Elliot started with the central theme of “the decline of self and civilization” and branched out into sub-themes. Each of the stanzas is pregnant with meaning, and could launch a separate poem on a separate topic. This strategy not only conveyed to the reader a universe of poetry, but provided several different universes.

In Lotus Blossom, the petals around the core of the blossom are figuratively “peeled back” one at a time, revealing a key component or sub-theme. This approach is pursued in ever-widening circles until the subject is comprehensively explored. The cluster of themes and sub-themes which are developed provide several different possibilities.

Ideas evolve into other ideas and applications. Because the components of the technique are dynamic, the ideas seem to flow outward with a conceptual momentum all their own. Reality is made up of circles, but we’re biased to see a straight line cause-effect view of the world. Geniuses look for the circles and tend to operate more in terms of “loops of interaction” or “mutual interaction” than linear or mechanical cause-and-effect. This thinking strategy typically allows them to track whole systems of interacting elements.

Freud, for instance, viewed mental processes as “merely isolated acts and parts of the whole psychic entity,” and claimed that the “meaning” of a symptom could only be found in its relation to the larger system. Einstein rejected the mechanical statistical approaches to physics because he thought they ignored the deeper dynamics of the system and focused too much on the results and not enough on the processes. Freud and Einstein both believed that unless you look at the whole system and all of its components, you may miss the key relationships and how they interact.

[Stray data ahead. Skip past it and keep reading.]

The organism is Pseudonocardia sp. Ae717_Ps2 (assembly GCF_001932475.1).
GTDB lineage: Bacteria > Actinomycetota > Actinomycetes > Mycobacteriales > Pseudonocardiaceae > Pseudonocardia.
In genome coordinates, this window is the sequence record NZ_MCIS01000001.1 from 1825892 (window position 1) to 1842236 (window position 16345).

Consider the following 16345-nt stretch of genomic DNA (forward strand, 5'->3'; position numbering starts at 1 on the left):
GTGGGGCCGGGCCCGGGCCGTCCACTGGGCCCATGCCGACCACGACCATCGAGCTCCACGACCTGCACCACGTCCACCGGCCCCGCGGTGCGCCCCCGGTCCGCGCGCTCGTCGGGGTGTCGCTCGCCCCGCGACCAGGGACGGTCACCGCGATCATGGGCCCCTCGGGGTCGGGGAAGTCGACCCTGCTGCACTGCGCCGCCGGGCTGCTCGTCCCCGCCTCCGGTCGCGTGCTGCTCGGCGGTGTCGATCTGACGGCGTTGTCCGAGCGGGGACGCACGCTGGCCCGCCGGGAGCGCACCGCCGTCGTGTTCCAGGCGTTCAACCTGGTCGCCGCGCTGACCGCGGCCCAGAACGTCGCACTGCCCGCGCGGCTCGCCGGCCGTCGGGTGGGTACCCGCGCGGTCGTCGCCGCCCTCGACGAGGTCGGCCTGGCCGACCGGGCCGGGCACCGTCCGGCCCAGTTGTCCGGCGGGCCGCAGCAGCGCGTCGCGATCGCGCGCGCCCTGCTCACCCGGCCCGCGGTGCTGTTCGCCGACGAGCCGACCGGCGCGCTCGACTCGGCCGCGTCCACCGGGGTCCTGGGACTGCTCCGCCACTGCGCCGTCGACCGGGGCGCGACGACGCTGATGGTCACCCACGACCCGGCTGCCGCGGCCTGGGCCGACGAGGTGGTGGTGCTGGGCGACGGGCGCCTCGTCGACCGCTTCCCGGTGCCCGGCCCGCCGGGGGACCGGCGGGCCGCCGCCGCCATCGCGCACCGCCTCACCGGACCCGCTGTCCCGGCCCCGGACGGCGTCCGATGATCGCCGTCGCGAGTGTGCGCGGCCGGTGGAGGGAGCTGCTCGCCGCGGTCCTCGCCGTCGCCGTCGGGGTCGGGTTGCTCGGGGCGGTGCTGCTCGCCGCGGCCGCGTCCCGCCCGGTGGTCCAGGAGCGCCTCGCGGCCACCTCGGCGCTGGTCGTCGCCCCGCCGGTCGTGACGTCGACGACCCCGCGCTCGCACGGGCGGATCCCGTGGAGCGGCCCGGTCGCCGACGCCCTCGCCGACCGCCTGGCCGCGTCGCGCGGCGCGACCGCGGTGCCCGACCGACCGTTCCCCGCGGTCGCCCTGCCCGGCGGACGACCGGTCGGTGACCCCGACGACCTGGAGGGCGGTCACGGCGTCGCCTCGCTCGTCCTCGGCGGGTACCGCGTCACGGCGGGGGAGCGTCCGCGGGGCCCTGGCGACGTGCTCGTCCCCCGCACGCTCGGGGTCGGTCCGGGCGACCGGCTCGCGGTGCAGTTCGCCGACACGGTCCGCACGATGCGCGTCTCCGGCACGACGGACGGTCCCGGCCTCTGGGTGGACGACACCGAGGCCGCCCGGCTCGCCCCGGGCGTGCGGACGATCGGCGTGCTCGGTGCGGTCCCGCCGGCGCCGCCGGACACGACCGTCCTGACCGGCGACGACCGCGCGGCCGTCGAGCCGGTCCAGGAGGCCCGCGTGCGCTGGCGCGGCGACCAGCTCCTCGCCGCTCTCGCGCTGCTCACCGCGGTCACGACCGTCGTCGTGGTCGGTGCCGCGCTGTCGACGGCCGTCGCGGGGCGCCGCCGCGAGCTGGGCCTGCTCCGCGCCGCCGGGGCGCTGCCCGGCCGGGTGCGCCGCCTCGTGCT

Consider nature’s creations. Nature doesn’t just make leaves; it makes branches and trees and roots to go with them; it makes whole systems of interacting elements. Similarly, Edison just didn’t invent an electric light bulb — other people had invented electrified lamps — he invented a whole practical system for electric lighting, including dynamos, conduits, and a means for dividing up current that could illuminate a large number of bulbs.

Anderson-Childers: For our readers who are unfamiliar with the term “thought experiments,” I’d like to ask for an example and a brief definition here. What are thought experiments? How do they enhance creative thinking and problem-solving skills? Could you give us an example readers can try at home to boost their creativity?

Michalko: A thought experiment is an experiment that you do in your head — an experiment that you cannot, or do not intend to, carry out. Its purpose is to help you understand some aspect of the Universe that you live in. Einstein’s classic thought experiment, which helped him develop the Theory of Relativity, came about when he imagined what it would be like to ride on a beam of light. This was something that he could never do in reality, but imagining it stimulated his creative thinking, and opened his mind to insights and understandings of how light and time functioned. From those imaginings came his world-famous theories in quantum physics.